Sunday, 19 August 2012

Astrophysics and Physics stuff from the week 13-19/8/12

[picture] The Perseids, from Germany, on a Milky Way backdrop

[picture] Gosh -- the Crescent Nebula - NGC 6888

[picture] Ionized environments of the Tarantula Nebula

[video] [picture] 'This is not a pipe' -- Barnard 59 / The Pipe Nebula
"as you take in this richly textured tapestry of celestial objects, consider for a moment that when you look up at this region of sky from Earth you would be able to fit this entire image under your thumb held at arms-length despite it being about six light-years across at the distance of Barnard 59."

[video] Why does the Sun get so much more interest around solar maxima? Oh, yeah - stuff like this:
'STEREO observes one of the fastest coronal mass ejections on record'

It was previously believed that energy radiated from the giant black holes in galaxy clusters' centres would heat the surrounding gas cloud so that it would quench star formation, and also produce sound waves at incredibly low notes - the collapse of giant cavities around the Perseus Cluster has produced B-flat notes 57 octaves below middle C!
But the Phoenix Cluster has lived up to its name, by renewing its star-forming activity, and not producing sound radiation. This means that not all galaxy clusters will behave as previously presumed -- the Phoenix Cluster's black holes do not have the power to suppress star formation.
"With its black hole not producing powerful enough jets, the center of the Phoenix Cluster is buzzing with stars that are forming about 20 times faster than in the Perseus cluster. This rate is the highest seen in"
It is expected that the growth of galaxies and black holes in the Phoenix Cluster (as the dust accretes onto them) will slow - it is already large for its kind.
"The Phoenix Cluster was originally detected by the National Science Foundation's South Pole Telescope, and later was observed in optical light by the Gemini Observatory in Chile as well as the Blanco 4-meter and Magellan telescopes, also in Chile. The hot gas and its rate of cooling were estimated from Chandra data. To measure the star formation rate in the Phoenix Cluster, several space-based telescopes were used including NASA's WISE and GALEX, and ESA's Herschel."

Don't say astronomy's just stargazing -- there's still plenty to see, and plenty to find out about.
'Hubble watches star clusters on a collision course'
"What at first was thought to be only one cluster in the core of the massive star-forming region 30 Doradus (also known as the Tarantula Nebula) has been found to be a composite of two clusters that differ in age by about one million years."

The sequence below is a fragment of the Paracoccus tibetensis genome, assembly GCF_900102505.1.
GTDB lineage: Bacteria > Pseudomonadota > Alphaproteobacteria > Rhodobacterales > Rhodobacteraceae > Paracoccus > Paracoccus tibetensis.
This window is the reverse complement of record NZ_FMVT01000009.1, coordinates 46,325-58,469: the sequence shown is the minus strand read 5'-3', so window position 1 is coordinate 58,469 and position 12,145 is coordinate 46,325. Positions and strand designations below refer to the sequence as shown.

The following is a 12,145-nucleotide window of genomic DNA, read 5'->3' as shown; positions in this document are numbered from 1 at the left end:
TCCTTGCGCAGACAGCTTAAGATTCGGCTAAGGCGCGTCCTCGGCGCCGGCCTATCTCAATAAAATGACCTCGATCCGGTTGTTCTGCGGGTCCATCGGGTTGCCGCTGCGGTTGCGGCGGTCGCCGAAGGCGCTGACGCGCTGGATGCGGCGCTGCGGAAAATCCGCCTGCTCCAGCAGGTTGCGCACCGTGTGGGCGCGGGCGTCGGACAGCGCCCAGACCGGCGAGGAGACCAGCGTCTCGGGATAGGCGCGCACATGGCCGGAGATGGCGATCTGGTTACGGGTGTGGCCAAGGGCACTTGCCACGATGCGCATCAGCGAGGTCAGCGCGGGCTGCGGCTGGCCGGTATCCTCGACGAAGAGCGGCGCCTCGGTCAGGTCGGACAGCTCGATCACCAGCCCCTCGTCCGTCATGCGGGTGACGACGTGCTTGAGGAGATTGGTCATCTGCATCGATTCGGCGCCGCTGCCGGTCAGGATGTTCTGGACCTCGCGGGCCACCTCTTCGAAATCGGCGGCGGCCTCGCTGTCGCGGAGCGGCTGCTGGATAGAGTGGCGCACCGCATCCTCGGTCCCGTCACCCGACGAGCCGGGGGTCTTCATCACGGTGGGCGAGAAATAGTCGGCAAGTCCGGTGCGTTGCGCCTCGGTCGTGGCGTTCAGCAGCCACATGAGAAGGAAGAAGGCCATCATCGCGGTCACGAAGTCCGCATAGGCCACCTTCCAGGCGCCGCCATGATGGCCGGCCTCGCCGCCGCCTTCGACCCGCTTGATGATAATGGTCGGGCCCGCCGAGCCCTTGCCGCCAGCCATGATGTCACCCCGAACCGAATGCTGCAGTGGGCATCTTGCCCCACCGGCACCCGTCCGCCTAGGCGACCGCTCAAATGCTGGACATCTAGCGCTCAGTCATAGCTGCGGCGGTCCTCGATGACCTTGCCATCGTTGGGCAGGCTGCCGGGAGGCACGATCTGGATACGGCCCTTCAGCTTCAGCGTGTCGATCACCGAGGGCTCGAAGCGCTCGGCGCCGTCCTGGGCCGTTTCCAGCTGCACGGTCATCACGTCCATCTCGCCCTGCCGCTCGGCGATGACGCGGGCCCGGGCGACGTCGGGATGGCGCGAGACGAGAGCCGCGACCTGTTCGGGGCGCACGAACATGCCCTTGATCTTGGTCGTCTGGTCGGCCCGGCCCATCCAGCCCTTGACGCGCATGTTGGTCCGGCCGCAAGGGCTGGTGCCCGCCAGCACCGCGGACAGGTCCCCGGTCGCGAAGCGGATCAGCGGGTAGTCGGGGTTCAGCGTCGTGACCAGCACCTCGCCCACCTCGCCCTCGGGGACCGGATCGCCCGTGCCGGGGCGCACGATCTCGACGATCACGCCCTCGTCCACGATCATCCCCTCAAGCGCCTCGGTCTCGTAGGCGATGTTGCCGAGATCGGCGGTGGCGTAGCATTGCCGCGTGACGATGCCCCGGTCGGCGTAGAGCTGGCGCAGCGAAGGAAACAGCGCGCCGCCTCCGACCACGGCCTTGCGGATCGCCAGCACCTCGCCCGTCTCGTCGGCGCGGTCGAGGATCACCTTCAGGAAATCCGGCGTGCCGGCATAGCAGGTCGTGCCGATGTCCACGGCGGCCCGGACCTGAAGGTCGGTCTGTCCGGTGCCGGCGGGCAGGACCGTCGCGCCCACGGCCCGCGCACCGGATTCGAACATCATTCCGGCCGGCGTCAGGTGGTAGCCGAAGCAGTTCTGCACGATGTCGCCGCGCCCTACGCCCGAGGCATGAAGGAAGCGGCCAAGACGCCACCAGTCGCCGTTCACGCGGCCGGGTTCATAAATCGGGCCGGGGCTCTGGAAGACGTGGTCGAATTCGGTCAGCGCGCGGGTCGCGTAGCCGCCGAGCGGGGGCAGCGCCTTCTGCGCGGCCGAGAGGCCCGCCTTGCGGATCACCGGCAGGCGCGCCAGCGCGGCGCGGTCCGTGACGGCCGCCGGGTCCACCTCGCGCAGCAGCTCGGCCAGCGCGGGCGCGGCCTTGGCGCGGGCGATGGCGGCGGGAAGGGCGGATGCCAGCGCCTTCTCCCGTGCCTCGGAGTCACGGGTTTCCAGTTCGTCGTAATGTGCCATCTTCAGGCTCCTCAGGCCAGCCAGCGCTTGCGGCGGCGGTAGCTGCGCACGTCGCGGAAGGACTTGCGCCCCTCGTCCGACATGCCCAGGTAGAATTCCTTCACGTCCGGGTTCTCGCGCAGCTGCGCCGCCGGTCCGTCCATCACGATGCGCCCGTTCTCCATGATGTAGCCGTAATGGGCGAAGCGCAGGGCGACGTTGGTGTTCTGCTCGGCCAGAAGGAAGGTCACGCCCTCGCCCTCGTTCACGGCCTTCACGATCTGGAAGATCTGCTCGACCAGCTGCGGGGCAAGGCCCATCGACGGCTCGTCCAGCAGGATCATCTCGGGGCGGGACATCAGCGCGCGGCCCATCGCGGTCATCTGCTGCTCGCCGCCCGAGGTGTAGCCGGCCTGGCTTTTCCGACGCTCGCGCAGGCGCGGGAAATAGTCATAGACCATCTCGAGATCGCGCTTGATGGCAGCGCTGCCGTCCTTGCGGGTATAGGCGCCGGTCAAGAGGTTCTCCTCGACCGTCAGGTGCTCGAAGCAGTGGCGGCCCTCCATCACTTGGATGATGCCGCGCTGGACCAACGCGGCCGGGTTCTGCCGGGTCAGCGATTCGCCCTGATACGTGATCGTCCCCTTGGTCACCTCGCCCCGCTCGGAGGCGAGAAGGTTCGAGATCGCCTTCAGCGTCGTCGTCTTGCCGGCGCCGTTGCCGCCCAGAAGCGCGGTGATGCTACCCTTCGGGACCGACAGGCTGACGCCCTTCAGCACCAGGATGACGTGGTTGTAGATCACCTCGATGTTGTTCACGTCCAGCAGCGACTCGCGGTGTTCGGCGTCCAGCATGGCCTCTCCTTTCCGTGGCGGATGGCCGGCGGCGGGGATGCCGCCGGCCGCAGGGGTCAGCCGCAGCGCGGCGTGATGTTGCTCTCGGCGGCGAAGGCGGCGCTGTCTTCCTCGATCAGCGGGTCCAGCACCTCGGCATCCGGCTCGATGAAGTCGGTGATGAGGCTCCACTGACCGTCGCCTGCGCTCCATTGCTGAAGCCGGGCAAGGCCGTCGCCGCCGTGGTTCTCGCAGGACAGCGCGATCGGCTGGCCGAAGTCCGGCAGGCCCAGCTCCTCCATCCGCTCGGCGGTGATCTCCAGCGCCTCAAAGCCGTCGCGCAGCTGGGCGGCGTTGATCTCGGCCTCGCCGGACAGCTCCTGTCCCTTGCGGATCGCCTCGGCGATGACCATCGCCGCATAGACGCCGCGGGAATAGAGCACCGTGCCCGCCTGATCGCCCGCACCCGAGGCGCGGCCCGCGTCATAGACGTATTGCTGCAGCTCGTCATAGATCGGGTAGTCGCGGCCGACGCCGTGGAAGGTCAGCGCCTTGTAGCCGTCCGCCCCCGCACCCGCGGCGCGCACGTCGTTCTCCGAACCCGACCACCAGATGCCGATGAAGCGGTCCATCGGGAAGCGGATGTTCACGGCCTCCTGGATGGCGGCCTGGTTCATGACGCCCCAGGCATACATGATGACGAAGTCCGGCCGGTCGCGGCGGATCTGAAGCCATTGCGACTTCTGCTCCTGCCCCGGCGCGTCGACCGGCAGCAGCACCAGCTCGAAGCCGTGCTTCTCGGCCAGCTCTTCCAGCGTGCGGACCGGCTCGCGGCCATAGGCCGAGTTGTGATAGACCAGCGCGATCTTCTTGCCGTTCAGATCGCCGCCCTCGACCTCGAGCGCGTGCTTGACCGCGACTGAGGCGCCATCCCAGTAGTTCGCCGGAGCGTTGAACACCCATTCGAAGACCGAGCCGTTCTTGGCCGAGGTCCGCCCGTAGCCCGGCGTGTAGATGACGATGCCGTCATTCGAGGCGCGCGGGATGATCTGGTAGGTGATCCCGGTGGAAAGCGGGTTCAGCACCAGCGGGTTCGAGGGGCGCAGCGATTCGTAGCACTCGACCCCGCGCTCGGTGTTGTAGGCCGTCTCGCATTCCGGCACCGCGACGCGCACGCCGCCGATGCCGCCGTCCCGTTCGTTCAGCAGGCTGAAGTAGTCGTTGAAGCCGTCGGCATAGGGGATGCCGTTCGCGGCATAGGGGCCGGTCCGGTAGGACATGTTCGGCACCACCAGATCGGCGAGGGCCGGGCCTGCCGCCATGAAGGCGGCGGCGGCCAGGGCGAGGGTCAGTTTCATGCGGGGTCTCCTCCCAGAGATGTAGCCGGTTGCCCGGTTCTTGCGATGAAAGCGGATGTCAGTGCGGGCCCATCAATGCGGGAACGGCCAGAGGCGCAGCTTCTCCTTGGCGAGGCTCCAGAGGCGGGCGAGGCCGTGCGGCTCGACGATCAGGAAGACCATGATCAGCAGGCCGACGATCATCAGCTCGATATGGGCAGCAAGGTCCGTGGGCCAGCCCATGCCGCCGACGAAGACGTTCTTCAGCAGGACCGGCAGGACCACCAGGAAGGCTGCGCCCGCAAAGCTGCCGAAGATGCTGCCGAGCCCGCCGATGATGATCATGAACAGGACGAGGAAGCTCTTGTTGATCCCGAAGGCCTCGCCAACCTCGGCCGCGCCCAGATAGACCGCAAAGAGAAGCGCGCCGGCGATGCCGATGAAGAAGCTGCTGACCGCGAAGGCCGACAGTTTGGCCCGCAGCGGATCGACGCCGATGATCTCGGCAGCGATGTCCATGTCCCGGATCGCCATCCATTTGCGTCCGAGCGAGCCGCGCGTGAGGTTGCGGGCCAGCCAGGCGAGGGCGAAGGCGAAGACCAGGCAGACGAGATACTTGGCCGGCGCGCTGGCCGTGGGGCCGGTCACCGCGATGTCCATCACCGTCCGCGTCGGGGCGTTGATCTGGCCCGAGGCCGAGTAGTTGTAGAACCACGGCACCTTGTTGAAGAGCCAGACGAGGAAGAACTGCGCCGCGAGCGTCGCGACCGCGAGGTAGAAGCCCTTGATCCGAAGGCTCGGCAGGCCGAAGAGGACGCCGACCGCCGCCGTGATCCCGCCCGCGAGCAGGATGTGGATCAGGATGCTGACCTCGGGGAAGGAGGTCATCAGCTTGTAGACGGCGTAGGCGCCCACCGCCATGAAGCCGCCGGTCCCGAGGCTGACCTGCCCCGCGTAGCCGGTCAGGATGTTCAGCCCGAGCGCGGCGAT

Don't mistakenly think that the LHC was built for the Higgs alone - there are four different experiments, and they each have many areas of nuclear physics to explore. One of these, is the conditions of the primordial universe.
In the early days of the universe, all that existed was what's known as a 'quark-gluon plasma', before it condensed out into the nucleons, compounds, and eventually organisms that we... are.
Following on from achievements at the Relativistic Heavy Ion Collider (RHIC) at Brookhaven National Laboratory, New York, the ATLAS, ALICE, and CMS experiments replicated conditions during this quark-gluon phase of the cosmos' development, which meant they heated it up to... hold onto your hats... 5 trillion degrees!
At temperatures like that, specifying a scale seems rather pointless! This is a record, of course, and is 100,000 times hotter than the interior of the sun, and 1500 times hotter than Tungsten's melting point (the highest known melting point for a metal).
The experiments also recreated immense pressures - denser than a neutron star. This is equivalent to cramming 200,00,000 elephants into a thimble. And here's a wink to anyone who reads New Scientist's Feedback column -> ;-)
These conditions will permit analysis of particles such as the charm quark, which is significantly slowed by q-g plasma.
Data is expected to be released in a few weeks' time.

[video] Bobby Llew's guide to the inductive charging of electric cars

[video] 'Crash test cow' helps prevent farmer death and injury
I was going to put this in 'Entertainment' because of the title, but actually, this is neat stuff.
"Hundreds of farmers and cattle handlers are injured in Australia operating cattle gates. According to latest statistics, 211 farmers were 'caught, crushed, jammed, or pinched in or between objects' between 2000 and 2005"

[video] "High above the clouds during thunderstorms, some 50 miles above Earth a different kind of lightning dances. Bursts of red and blue light, known as "sprites," flash for a scant one thousandth of a second. They are often only visible to those in flight above a storm, and happen so quickly you might not even see it unless you chance to be looking directly at it."

Agh -- how many harder-than-diamond materials do they want? Even play-dough's harder than diamond now... or at least, that's what i hear.
This is largely a symbolic achievement, of course, because the deliberate construction of this half-amorphous-half-bucky-lattice material, is expensive, and therefore unscaleable to practical use, unless in very small quantities.

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